Here at Fort Pitt Capital Group, we often describe the stock market as a “forward looking animal,” and with good reason. It functions as a giant discounting machine, putting a price on unknown future profits and cash flows from thousands of companies. With this in mind, we wanted to examine a few of the economic and market unknowns for the upcoming calendar year 2017, and see if we can create a framework for properly valuing U.S. stocks.
Future stock prices, either singularly or in the aggregate, are a function of two variables: earnings and the multiple (P/E) placed on those earnings. Let’s deal with the outlook for earnings first. The consensus of analyst estimates for aggregate S&P 500 profits for calendar 2016 is $118 per share. This number rises to $134 per share for 2017, a prospective increase of more than 13 percent. A myriad of variables go into creating these estimates, so they are certainly not set in stone. Determining fair value for the index is therefore not simply a matter of slapping a multiple on them and being done with it. First we need to gauge how realistic these estimates are.
We know that analysts tend to be overly optimistic, for example, so profit estimates tend to be biased to the high side. Also, economic growth has been anemic for the entirety of this economic recovery. Odds are it isn’t going to accelerate dramatically over the next year. Given these added variables (and others), we think it prudent to consistently apply a downward “fudge factor” to consensus estimates. Our best guess is that S&P 500 earnings will grow 6 percent to 7 percent in 2017, a rate in line with historical averages. This implies a final result of about $126 per share in earnings for the upcoming year.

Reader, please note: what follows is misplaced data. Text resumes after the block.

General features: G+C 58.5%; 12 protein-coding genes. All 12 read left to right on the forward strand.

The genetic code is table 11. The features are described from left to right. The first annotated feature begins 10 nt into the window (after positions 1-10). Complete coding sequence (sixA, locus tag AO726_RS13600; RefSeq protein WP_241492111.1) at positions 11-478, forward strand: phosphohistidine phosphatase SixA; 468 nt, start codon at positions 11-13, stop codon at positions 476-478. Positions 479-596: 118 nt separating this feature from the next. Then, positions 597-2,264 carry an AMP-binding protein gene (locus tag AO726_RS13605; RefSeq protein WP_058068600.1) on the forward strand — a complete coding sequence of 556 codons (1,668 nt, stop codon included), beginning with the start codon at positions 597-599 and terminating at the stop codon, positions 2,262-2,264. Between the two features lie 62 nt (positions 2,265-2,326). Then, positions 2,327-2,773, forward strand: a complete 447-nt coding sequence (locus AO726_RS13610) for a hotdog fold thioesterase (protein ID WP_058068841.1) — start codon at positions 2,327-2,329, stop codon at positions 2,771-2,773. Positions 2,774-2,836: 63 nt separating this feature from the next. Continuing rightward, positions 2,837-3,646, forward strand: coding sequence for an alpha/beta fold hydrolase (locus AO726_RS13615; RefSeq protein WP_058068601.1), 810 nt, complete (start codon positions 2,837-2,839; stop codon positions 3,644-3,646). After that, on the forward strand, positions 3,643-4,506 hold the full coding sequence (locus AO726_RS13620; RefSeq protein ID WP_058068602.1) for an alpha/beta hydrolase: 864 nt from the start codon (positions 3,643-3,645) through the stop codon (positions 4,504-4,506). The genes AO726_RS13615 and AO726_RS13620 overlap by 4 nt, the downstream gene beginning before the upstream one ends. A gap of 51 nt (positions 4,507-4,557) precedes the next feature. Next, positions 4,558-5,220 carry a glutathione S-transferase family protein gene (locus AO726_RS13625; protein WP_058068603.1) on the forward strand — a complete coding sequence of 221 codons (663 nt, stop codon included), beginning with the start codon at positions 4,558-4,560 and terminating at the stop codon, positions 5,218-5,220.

Next comes the task of determining the appropriate multiple to place on these profits. Unlike earnings, which are generally a function of corporate performance within a broader economic framework, P/E multiples are largely driven by interest rates. As a rule, if interest rates are low, multiples will be high, and vice versa. Currently interest rates worldwide are near historic lows, with rates in Japan and much of Europe actually negative. This argues in favor of higher P/E multiples, and this is indeed the case in most markets around the world. Currently the P/E in the U.S. stock market is 18.4—twenty five percent above the 14.7 average going back 50 years, according to data from Thomson Reuters.
The key question for our purposes: Can it stay there? What forces might act to either drive it back down toward the long term average, or up above 20? Given that inflation (a key determinant of interest rates) is low and economic growth steady but anemic, fundamentals are unlikely to move it much in either direction. The fly in the ointment is the Federal Reserve. Monetary policymakers have been suppressing both short and long term interest rates for the entirety of this recovery. If they finally decide that the economy is strong enough to absorb a series of interest rate increases, it could cause P/E ratios to begin to trend back down toward the long term average.
To sum up, we think $126 is a reasonable estimate for S&P 500 earnings for 2017. Assuming Federal Reserve policymakers don’t radically change the interest rate regime in place since 2009, our guess is that P/E multiples in the U.S. stock market will remain in the current range of 17 to 19. Multiplying these two gives us a fair value range of 2142 to 2394 for the S&P 500 for year-end 2017, with a midpoint of 2268. This is approximately 5 percent above current levels.